It’s Just a Job – Werewolf
Just like vampires, it seems specious to explain werewolves to an audience of primary paranormal readers. If you don’t know what a werewolf is by now, you’re not really a paranormal reader.
But in order to keep this series of posts complete, I’m doing a post on werewolves, just as I did one on vampires.
Unlike vampires, though, I am anything but an expert. I am not a fan of werewolves in romance fiction — not as heroes, anyway. I don’t find them sexy, hot or in any way romantic. Mutely supporting me in that claim: I had to go for pages and pages before I could find any werewolf image vaguely romantic or sexy to use for this post, whereas all the other paranormal “jobs” provided dozens of choices for me to pick from.
This is not the platform for me to get into an argument over the pros and cons of werewolves as romance heroes and heroes. I’m merely pointing out that I don’t write about them in that capacity. In fact, I have yet to incorporate werewolves in any capacity in my books, so all I know about the furry ones is from television and the rare book I’ve read that features them. So far, that limits me to Twilight, and the odd werewolf that crops up in Laurell K. Hamilton and Charlaine Harris.
That’s okay. These “job” posts have only ever been designed to reduce paranormal species down to their core common denominators.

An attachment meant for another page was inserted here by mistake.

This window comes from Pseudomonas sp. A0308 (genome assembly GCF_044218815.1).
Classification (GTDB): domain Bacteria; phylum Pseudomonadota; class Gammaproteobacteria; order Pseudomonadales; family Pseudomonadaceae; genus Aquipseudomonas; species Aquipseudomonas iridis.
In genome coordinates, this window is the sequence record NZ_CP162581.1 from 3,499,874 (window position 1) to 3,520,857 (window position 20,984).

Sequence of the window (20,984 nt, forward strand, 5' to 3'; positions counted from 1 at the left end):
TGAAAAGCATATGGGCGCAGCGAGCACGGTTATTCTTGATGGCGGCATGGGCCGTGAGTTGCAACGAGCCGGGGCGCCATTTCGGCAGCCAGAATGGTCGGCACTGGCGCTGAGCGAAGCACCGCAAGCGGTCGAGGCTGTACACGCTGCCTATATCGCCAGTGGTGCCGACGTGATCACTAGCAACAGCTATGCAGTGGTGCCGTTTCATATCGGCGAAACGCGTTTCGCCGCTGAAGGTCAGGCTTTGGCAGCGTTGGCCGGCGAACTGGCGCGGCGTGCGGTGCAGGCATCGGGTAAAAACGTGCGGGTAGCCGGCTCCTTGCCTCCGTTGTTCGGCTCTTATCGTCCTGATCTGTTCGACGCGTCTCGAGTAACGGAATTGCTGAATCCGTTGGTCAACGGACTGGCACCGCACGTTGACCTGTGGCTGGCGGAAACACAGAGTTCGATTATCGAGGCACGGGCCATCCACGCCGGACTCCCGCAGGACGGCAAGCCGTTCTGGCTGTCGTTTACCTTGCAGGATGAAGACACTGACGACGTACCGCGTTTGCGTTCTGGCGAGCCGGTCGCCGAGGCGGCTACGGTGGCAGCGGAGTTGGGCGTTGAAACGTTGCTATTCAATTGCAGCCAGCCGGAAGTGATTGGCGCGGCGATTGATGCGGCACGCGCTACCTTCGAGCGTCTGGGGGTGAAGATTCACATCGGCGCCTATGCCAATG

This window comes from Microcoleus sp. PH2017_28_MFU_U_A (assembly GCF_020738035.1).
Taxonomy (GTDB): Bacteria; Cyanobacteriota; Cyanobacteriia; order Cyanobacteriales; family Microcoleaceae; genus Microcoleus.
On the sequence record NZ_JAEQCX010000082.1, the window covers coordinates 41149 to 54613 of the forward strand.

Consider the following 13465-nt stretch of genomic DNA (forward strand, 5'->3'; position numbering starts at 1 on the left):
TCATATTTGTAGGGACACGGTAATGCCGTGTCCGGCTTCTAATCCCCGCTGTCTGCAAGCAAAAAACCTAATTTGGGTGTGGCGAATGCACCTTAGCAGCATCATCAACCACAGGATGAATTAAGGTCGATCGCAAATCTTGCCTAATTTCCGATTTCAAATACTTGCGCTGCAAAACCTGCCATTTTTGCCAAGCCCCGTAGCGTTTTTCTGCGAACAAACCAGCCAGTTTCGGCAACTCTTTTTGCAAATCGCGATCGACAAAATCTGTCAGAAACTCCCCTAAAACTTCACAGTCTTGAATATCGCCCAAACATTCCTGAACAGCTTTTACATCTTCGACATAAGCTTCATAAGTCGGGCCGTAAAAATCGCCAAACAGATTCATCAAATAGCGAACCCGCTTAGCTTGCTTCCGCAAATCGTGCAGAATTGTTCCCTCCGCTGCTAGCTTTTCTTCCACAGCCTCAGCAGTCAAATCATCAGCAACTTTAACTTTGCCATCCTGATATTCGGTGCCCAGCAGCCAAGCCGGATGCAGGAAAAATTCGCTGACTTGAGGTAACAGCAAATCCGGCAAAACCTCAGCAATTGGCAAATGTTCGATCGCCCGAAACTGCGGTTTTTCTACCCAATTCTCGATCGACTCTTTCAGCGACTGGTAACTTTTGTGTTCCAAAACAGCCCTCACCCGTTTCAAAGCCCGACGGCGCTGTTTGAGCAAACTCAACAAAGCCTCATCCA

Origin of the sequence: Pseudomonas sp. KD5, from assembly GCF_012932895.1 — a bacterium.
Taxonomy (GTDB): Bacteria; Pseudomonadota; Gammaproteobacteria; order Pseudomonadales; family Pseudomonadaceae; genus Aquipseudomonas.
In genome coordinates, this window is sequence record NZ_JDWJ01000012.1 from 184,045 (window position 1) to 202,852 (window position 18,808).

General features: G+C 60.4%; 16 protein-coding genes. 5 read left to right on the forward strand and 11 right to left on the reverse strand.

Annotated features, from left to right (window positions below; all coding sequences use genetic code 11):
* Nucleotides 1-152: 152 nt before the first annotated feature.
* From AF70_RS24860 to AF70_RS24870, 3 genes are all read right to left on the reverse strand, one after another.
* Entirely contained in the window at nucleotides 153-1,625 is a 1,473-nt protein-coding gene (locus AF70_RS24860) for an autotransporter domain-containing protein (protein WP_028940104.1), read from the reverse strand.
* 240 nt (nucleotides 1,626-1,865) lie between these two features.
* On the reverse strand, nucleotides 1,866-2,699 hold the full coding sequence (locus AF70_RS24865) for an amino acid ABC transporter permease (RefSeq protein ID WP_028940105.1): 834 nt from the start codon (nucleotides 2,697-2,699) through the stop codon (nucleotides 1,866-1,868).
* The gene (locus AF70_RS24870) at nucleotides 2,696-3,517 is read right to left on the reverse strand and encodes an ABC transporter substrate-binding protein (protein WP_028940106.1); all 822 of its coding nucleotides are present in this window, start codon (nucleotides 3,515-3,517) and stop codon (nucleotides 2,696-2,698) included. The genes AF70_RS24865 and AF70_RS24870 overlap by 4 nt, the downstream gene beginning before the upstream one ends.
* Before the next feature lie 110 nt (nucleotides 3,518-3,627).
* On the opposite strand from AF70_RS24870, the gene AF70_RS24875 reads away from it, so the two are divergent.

Wikipedia, interestingly enough, says that werewolves pre-date vampires in human mythology. The name derives from Old English, which is an offshoot of Norse, Saxon and a few other tongues rolled together: In other words, the Vikings were worried about shapeshifters, way back when. While vampires are a relatively modern concern, showing up in literature and mythology a few hundred years later at the earliest.
It is the Vikings who could be the reason that werewolves and shapeshifters can be found in Native American mythology, too.
Werewolves being vulnerable to silver, and responding to the phases of the moon are more modern inventions of fiction. Not all werewolves “change” either. Some versions merely take on the snarly personality of a wolf, and abuse those nearest and dearest to them before their community are forced to “deal” with them — often fatally. But the most consistent “facts” about werewolves are their superhuman strength and agility, and their loss of concern for laws, community and their loves ones — they become creatures without conscience.
This is a marked difference from the way most romance novels treat werewolves, especially those wolves who are heroes and heroines — a fact that Wikipedia overlooked altogether, referring only to their popularity in horror.
Just like the other popular paranormal species, I have no intention of trying to list titles of romance novels that feature werewolves.
However, this page on Amazon is a link to all romance titles at Amazon associated with werewolves. I even sorted the page by lowest prices to high, so all the free titles will be listed first. 😉